The La Melonera project is based on two fundamental principles: on the one hand, bringing back historic varieties and, on the other, establishing an excellent viniculture in harmony with the characteristics of the land they belong to.

Bringing back historic wines

At the end of the 19th century, the phylloxera plague devastated the region of Ronda, killing off practically all of the native varieties detailed in the book by Rojas Clemente.

Illustrator: Fernando Sánchez-Beato Ruiz

La Melonera winery was born with the aim of reviving those varieties which adapted to the land for more than 3000 years to create a viticulture of excellence that enriches the current monotonous panorama of the wines of the world.

Paradoxically, the innovation would be aimed at reviving grapes used in the most ancient wine-making traditions of the world, as well as the first grapes used for wine production in the new world, such as the Tintilla, Blasco, Rome and Melonera, among others. While the team of experts were working on reviving these vines, they made sure to include them in the current records, since most of them were considered extinct due to their exportation to the new world. The Romantic travellers of the 19th century, such as Hispanist Richard Ford or the British Prime Minister Benjamin Disraeli, travelled through this area on their way to Granada, in what was known as the Great South Tour, and renowned writers such as James Joyce, García Lorca or Hemingway all had words of praise for the sun-baked land of endless skies and good wine.


La Melonera winery was born with the aim of reviving those varieties which adapted to the land for more than 3000 years to create a viticulture of excellence that enriches the current monotonous panorama of the wines of the world.

A viniculture of excellence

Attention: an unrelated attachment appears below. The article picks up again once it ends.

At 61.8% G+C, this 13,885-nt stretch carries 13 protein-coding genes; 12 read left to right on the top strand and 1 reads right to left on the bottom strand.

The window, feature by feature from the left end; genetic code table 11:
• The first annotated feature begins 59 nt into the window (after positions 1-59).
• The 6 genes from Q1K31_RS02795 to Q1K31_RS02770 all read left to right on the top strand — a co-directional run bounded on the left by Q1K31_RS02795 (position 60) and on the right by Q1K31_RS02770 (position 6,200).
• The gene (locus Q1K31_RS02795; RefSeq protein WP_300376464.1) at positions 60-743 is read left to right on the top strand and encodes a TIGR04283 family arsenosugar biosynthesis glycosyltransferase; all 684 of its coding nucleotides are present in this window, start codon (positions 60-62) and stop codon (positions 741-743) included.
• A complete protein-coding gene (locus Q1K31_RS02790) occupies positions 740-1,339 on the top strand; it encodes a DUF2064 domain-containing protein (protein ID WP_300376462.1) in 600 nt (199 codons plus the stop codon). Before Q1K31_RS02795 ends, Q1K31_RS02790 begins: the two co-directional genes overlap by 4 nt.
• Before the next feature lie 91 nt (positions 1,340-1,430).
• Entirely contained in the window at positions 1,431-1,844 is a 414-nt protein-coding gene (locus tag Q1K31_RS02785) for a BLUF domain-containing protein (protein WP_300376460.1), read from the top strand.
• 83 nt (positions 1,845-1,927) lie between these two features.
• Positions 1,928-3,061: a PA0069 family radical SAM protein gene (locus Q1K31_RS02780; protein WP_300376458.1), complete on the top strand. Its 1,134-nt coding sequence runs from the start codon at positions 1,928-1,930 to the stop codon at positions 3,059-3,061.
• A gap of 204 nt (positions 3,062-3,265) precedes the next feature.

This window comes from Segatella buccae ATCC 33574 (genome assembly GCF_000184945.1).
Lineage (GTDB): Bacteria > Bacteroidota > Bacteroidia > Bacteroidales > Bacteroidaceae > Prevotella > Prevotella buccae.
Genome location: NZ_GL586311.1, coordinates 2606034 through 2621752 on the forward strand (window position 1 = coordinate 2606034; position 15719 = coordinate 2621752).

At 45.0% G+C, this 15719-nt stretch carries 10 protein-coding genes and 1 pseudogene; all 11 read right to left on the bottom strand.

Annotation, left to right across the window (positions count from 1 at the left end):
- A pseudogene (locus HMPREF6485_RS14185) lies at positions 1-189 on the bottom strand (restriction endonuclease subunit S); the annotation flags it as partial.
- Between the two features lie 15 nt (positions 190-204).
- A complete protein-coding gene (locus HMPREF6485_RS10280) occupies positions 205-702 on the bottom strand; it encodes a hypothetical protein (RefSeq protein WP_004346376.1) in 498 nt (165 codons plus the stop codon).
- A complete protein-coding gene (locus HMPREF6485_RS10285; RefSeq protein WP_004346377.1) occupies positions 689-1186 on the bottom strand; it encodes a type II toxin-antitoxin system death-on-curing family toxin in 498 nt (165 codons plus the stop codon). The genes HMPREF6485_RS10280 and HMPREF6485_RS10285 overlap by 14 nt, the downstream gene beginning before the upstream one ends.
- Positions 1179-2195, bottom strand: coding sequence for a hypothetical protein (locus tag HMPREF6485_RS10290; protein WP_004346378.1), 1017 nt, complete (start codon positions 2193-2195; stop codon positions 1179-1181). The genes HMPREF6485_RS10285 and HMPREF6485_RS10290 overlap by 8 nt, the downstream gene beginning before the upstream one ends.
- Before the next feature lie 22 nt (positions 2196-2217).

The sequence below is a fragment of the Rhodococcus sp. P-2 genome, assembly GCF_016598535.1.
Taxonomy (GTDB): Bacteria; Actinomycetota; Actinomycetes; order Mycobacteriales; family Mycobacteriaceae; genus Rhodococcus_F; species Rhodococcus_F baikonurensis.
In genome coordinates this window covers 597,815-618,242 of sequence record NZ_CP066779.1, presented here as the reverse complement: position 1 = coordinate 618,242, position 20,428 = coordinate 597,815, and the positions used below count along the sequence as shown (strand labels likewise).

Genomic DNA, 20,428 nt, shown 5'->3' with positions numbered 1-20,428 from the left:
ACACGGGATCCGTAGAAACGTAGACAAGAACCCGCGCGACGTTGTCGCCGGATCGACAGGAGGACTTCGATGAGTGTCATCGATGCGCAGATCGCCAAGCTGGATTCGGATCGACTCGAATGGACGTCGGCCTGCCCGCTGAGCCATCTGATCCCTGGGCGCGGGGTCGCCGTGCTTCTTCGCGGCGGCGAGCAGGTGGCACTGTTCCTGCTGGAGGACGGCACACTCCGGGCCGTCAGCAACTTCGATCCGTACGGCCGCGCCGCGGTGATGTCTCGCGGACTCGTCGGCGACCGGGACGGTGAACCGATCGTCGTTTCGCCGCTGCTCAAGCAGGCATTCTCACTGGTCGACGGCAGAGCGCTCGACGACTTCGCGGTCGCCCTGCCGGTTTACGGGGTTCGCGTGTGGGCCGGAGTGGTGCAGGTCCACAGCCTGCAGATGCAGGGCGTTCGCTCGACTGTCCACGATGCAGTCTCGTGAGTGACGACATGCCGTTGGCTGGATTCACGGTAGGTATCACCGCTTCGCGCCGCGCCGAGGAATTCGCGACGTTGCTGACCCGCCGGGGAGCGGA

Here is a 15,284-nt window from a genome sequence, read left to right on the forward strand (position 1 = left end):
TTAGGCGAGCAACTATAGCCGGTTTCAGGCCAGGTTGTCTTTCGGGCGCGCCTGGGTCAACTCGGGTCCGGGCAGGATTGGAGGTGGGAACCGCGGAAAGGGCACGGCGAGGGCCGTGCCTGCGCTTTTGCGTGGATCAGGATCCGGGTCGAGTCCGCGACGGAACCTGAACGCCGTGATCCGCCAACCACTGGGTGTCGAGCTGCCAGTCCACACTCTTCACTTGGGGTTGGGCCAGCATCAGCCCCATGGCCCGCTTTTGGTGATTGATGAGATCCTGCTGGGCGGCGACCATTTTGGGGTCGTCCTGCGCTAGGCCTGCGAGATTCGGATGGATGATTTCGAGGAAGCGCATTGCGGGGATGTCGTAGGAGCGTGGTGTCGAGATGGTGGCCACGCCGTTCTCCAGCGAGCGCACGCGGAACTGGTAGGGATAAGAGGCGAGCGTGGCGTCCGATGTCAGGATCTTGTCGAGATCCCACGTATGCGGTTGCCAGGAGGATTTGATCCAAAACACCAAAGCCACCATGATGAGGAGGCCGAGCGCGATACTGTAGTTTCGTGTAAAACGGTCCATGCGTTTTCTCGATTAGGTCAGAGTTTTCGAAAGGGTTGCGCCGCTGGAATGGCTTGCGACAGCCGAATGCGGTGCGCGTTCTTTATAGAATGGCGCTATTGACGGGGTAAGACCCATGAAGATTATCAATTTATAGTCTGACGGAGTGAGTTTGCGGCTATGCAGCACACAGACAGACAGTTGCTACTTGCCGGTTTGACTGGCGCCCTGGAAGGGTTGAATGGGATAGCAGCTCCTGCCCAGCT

With the aim of achieving the highest possible standards, we have designed new, unprecedented methods for supporting and controlling these young vines, which are properly ventilated and exposed to the sun in such a way that, in just a short period of time, they can simulate the same conditions and arrangement that older vines take several years to reach.

In this regard, we have developed a double trellis system and a ring structure that contains and guides the plant, providing it with a greater surface for its foliage, resulting in the production of loose, small grapes, which allows them to ripen more homogeneously and which also helps preserve the distinguished primary aromas of each variety.


For a few days in 2008, the region of Ronda became the world capital of wine. Through an event called WineCreator, La Melonera hosted twenty of the most noteworthy critics and oenologists of the world to try new flavours and discuss their impressions in an environment where they sampled some of the best wines in the worlds.

We took the best ideas, made them part of our philosophy and applied them to our day-to-day operations at the winery, and we hope to continue to have an open dialogue with the major figures of the world of winemaking.

The arrangement of our vineyards and the way the grapes are harvested involves a profound respect for ecological agriculture and includes a variety of conditions that enormously enrich our creative possibilities.

The secrets of artisanal agriculture

We are aware of the richness of inherited tradition, and all of the knowledge gained from previous inhabitants of the area has been taken into consideration and applied, down to the very last detail, from the Roman wells and Arabic tile drains that provide a water-collection system that is respectful to the environment, to the half-monthly pruning of centennial Holm oaks and oak trees that absorb the temperature changes and help keep the vines moist.

All of this forms part of a production that is by no means complacent environmentalism, but rather a true commitment through these practices to a patient and thorough activity, such as that of viniculture. Not only do we forbid the use of pesticides and chemicals, but even for the crops that are not grapevines, the seeds that are used are extracted from natural fruits, thereby ensuring the purity of the process.

The detailed varieties

It is said that variety is the spice of life; at La Melonera, variety is the rule.

With vineyards on the grasslands, as well as beyond them, and on flat terrain and plots of clay soil, loam, with some parcels featuring limestone, in addition to double trellises that lead to root competition between the vines, including structural rings that contain them and provide them with a prime foliage surface, and with an altitude range on the terrain that enhances the moisture and temperature differences in the area, the richness of the nuances and different options we have for producing our wines allow us to make an original and unparalleled product, which is topped off by the final step of bottling.